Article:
7. Thanks for this lovely trick. I hope it’s not too late: I finally bought a cast iron pan about two years ago, and have been washing it the old fashioned way.

    Ronnie

    March 26, 2012
    • Oh Ronnie! Not too late at all! You can have a pan that’s all rusty – simply steel wool the rust off. Then use salt with oil. Rinse, dry. Then use the oil treatment in the low-temp oven for an hour and it will likely look good as new!! (Or good as old!) 🙂 Keep using it, and keep treating it this way and it will just get better and better!

      March 26, 2012
  8. I do love my cast iron and wish I had seen this post years ago. Where were ya, Spree, when I need ya? 🙂

    This is a great, informative post, Spree. Like you, I’ve found salt to be the magic abrasive and haven’t had any problems keeping my pans clean with it, when necessary. I bet this will get referenced plenty of times by new owners of cast iron cookery googling for help with their dirty pans — rightly so.

    March 26, 2012
  9. I would give up a whole lot of more expensive, fancy kitchen gear before I’d surrender my two black skillets (two are handy not only for larger quantity treats but because I can make a fake panino iron by heating both and putting the second on top of what’s to be pressed in the first pan). Cast iron skillets should also be mighty convenient for beaning any miscreants who break in and try to steal my cauliflower fritters, I should think.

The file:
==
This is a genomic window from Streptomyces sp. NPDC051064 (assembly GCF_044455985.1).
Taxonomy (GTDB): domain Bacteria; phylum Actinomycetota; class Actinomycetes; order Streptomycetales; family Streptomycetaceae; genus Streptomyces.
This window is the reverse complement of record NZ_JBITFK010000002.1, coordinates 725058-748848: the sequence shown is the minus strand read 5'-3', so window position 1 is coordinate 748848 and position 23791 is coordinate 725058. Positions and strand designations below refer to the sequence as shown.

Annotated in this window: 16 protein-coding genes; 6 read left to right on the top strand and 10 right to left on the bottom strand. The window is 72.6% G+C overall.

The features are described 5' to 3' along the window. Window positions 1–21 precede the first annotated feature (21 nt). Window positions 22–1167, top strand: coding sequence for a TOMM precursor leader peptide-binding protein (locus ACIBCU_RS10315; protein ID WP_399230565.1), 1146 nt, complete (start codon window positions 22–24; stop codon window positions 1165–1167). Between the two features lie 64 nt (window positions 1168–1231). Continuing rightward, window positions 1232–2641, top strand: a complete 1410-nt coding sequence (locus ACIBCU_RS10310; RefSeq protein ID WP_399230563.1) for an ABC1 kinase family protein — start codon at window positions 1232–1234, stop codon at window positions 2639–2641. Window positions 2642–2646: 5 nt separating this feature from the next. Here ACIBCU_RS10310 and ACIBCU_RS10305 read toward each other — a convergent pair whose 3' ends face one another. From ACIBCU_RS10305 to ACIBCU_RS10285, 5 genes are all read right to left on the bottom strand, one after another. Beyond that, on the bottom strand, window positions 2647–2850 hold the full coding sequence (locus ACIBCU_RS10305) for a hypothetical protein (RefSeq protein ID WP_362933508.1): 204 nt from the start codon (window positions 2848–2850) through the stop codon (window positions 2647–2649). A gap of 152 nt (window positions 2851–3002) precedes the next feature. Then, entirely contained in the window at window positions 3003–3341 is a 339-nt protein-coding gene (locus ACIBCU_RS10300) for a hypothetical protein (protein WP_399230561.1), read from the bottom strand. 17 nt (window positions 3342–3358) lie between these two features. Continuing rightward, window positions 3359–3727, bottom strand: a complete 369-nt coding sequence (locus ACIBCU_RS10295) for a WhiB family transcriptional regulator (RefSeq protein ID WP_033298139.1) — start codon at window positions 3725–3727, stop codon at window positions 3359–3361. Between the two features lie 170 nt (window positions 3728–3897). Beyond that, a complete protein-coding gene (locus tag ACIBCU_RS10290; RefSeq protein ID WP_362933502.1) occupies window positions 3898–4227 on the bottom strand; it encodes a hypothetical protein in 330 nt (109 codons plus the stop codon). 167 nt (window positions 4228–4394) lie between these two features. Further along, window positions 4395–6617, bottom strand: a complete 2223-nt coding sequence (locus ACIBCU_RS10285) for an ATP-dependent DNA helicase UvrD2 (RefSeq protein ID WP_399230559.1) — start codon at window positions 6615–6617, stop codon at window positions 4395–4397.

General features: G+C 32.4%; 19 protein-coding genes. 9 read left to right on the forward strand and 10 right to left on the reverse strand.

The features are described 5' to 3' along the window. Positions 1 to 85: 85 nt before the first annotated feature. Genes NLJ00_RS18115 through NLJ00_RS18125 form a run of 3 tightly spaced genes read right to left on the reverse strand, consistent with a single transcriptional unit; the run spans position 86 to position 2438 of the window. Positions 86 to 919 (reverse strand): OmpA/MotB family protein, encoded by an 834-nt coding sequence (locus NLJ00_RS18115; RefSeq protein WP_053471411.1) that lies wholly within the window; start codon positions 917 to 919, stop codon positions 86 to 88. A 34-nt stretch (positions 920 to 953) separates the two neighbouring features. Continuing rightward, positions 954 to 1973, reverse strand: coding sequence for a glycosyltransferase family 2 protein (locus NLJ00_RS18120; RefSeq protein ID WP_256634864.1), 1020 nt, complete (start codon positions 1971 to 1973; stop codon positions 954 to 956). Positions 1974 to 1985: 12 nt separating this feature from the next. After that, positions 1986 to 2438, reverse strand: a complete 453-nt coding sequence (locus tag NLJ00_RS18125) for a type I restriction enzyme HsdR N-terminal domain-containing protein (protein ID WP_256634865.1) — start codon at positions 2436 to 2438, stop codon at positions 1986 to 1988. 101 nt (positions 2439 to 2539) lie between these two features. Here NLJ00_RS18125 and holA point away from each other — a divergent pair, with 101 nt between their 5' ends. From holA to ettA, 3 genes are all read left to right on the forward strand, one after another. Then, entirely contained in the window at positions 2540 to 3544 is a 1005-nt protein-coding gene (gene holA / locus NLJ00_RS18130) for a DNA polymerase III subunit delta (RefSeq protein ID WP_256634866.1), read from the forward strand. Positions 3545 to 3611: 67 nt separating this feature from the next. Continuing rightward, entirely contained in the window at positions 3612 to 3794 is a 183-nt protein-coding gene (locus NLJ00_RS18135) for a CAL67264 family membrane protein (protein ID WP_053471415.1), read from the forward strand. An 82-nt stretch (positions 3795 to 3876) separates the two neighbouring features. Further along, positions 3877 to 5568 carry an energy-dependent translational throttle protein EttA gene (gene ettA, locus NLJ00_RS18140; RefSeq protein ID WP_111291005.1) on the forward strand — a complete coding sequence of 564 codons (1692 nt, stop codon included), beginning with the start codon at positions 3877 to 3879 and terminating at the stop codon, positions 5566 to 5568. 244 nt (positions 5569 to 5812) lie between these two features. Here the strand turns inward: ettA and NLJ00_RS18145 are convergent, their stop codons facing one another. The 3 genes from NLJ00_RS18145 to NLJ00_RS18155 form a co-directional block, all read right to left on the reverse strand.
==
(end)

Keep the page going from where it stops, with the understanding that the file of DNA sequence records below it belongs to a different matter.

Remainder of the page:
March 26, 2012
    • I agree. If I had to choose between my main cast iron pan and the KitchenAid Stand Mixer, the mixer would GO.

      March 27, 2012
    • I should think those trusty old skillets have been used for such a thing as this a time or two. (I like your idea of employing two so as to have a panini press. You clever thing!)

      March 27, 2012
  10. That was very instructive, thanks a lot!

    March 26, 2012
    • It’s so my pleasure! Thank YOU! 🙂

      March 27, 2012
  11. Affordable? I thought everyone just had hand me down ones like me. They last so long. Really affordable!

    March 27, 2012
    • You see, YOU’RE the very reason we should be taking good care of our pans. 🙂

      March 27, 2012
  12. I don’t have a cast iron pan, they are not something you get easily here but I really should try and get one, I keep hearing great things about them

    March 27, 2012
    • I hadn’t thought to consider that cast-iron would be hard to find! It’s so prevalent here. But if you can locate one, I think you’ll be so pleased you did.

      March 27, 2012
  13. jim callas #

    I use salt but only organic, free range salt. I think that helps…

    March 27, 2012
    • Jim – I think the people who stop in here to visit know that the only kind of salt I EVER use is free-range and humanely raised!
      😉

      March 27, 2012
  14. Agreed! My 10″ cast iron skillet is my kitchen workhorse. Although I just got a 2-burner griddle and I am finding that I use that quite a bit as well–what an improvement on having 3 pans on the stove!

    March 27, 2012
  15. deb #

    Great spreenkle – thanks 🙂

    March 28, 2012
  16. I didn’t know the salt trick, spree! Awesome because I just bought a huge dutch oven! And I have been wondering if my frying pan couldn’t use a little “seasoning” up but wasn’t sure how to do this! Yay!! No more stuck eggs!! xo Smidge

    March 28, 2012